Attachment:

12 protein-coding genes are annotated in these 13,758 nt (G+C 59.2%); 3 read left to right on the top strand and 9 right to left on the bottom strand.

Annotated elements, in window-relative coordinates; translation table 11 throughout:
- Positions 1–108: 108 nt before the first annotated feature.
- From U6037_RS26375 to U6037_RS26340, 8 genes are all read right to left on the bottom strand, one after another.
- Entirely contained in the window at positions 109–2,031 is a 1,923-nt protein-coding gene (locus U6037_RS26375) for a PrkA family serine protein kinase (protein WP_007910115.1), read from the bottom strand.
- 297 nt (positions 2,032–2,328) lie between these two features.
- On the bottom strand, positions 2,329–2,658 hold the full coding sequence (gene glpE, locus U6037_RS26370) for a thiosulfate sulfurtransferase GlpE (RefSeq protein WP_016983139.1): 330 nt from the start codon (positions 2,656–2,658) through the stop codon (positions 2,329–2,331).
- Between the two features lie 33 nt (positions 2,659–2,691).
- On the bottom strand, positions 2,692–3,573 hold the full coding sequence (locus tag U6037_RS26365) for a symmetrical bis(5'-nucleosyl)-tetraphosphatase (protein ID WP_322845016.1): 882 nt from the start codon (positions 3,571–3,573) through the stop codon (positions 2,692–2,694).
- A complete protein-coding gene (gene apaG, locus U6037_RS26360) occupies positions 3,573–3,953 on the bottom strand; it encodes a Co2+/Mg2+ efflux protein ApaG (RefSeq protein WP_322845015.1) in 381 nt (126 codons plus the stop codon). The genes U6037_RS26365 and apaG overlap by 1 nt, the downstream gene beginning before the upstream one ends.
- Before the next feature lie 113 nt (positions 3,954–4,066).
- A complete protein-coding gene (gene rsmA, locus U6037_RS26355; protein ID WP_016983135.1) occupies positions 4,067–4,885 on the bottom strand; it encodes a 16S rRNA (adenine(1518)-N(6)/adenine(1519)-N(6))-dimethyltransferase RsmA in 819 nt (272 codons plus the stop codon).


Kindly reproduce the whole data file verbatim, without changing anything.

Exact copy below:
12 protein-coding genes are annotated in these 13,758 nt (G+C 59.2%); 3 read left to right on the top strand and 9 right to left on the bottom strand.

Annotated elements, in window-relative coordinates; translation table 11 throughout:
- Positions 1–108: 108 nt before the first annotated feature.
- From U6037_RS26375 to U6037_RS26340, 8 genes are all read right to left on the bottom strand, one after another.
- Entirely contained in the window at positions 109–2,031 is a 1,923-nt protein-coding gene (locus U6037_RS26375) for a PrkA family serine protein kinase (protein WP_007910115.1), read from the bottom strand.
- 297 nt (positions 2,032–2,328) lie between these two features.
- On the bottom strand, positions 2,329–2,658 hold the full coding sequence (gene glpE, locus U6037_RS26370) for a thiosulfate sulfurtransferase GlpE (RefSeq protein WP_016983139.1): 330 nt from the start codon (positions 2,656–2,658) through the stop codon (positions 2,329–2,331).
- Between the two features lie 33 nt (positions 2,659–2,691).
- On the bottom strand, positions 2,692–3,573 hold the full coding sequence (locus tag U6037_RS26365) for a symmetrical bis(5'-nucleosyl)-tetraphosphatase (protein ID WP_322845016.1): 882 nt from the start codon (positions 3,571–3,573) through the stop codon (positions 2,692–2,694).
- A complete protein-coding gene (gene apaG, locus U6037_RS26360) occupies positions 3,573–3,953 on the bottom strand; it encodes a Co2+/Mg2+ efflux protein ApaG (RefSeq protein WP_322845015.1) in 381 nt (126 codons plus the stop codon). The genes U6037_RS26365 and apaG overlap by 1 nt, the downstream gene beginning before the upstream one ends.
- Before the next feature lie 113 nt (positions 3,954–4,066).
- A complete protein-coding gene (gene rsmA, locus U6037_RS26355; protein ID WP_016983135.1) occupies positions 4,067–4,885 on the bottom strand; it encodes a 16S rRNA (adenine(1518)-N(6)/adenine(1519)-N(6))-dimethyltransferase RsmA in 819 nt (272 codons plus the stop codon).